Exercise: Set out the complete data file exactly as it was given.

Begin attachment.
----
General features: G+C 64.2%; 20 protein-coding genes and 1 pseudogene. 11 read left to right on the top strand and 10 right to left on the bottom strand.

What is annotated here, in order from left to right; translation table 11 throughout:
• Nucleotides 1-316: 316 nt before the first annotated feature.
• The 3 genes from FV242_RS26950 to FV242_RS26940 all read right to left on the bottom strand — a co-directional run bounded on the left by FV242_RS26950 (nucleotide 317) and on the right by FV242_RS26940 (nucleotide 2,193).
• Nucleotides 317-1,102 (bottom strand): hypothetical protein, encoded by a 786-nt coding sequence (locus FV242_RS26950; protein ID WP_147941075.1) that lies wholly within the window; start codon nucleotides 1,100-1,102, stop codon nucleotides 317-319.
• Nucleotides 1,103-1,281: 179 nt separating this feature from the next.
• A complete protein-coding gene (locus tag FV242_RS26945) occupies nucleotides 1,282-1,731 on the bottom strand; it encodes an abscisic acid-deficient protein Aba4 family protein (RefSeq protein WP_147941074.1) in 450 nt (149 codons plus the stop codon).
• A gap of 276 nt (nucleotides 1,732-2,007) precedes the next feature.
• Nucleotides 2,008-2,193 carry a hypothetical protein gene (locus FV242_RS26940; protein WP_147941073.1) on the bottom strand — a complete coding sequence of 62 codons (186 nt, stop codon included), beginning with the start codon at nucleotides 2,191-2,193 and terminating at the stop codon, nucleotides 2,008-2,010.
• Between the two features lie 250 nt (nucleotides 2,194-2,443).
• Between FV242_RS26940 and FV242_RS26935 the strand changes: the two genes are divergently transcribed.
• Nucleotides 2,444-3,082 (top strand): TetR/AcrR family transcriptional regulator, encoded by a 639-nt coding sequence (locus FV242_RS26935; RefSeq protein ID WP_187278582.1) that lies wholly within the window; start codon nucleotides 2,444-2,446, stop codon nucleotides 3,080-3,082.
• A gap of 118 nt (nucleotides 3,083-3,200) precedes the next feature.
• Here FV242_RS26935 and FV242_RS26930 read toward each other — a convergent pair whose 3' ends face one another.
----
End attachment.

General features: G+C 64.2%; 20 protein-coding genes and 1 pseudogene. 11 read left to right on the top strand and 10 right to left on the bottom strand.

What is annotated here, in order from left to right; translation table 11 throughout:
• Nucleotides 1-316: 316 nt before the first annotated feature.
• The 3 genes from FV242_RS26950 to FV242_RS26940 all read right to left on the bottom strand — a co-directional run bounded on the left by FV242_RS26950 (nucleotide 317) and on the right by FV242_RS26940 (nucleotide 2,193).
• Nucleotides 317-1,102 (bottom strand): hypothetical protein, encoded by a 786-nt coding sequence (locus FV242_RS26950; protein ID WP_147941075.1) that lies wholly within the window; start codon nucleotides 1,100-1,102, stop codon nucleotides 317-319.
• Nucleotides 1,103-1,281: 179 nt separating this feature from the next.
• A complete protein-coding gene (locus tag FV242_RS26945) occupies nucleotides 1,282-1,731 on the bottom strand; it encodes an abscisic acid-deficient protein Aba4 family protein (RefSeq protein WP_147941074.1) in 450 nt (149 codons plus the stop codon).
• A gap of 276 nt (nucleotides 1,732-2,007) precedes the next feature.
• Nucleotides 2,008-2,193 carry a hypothetical protein gene (locus FV242_RS26940; protein WP_147941073.1) on the bottom strand — a complete coding sequence of 62 codons (186 nt, stop codon included), beginning with the start codon at nucleotides 2,191-2,193 and terminating at the stop codon, nucleotides 2,008-2,010.
• Between the two features lie 250 nt (nucleotides 2,194-2,443).
• Between FV242_RS26940 and FV242_RS26935 the strand changes: the two genes are divergently transcribed.
• Nucleotides 2,444-3,082 (top strand): TetR/AcrR family transcriptional regulator, encoded by a 639-nt coding sequence (locus FV242_RS26935; RefSeq protein ID WP_187278582.1) that lies wholly within the window; start codon nucleotides 2,444-2,446, stop codon nucleotides 3,080-3,082.
• A gap of 118 nt (nucleotides 3,083-3,200) precedes the next feature.
• Here FV242_RS26935 and FV242_RS26930 read toward each other — a convergent pair whose 3' ends face one another.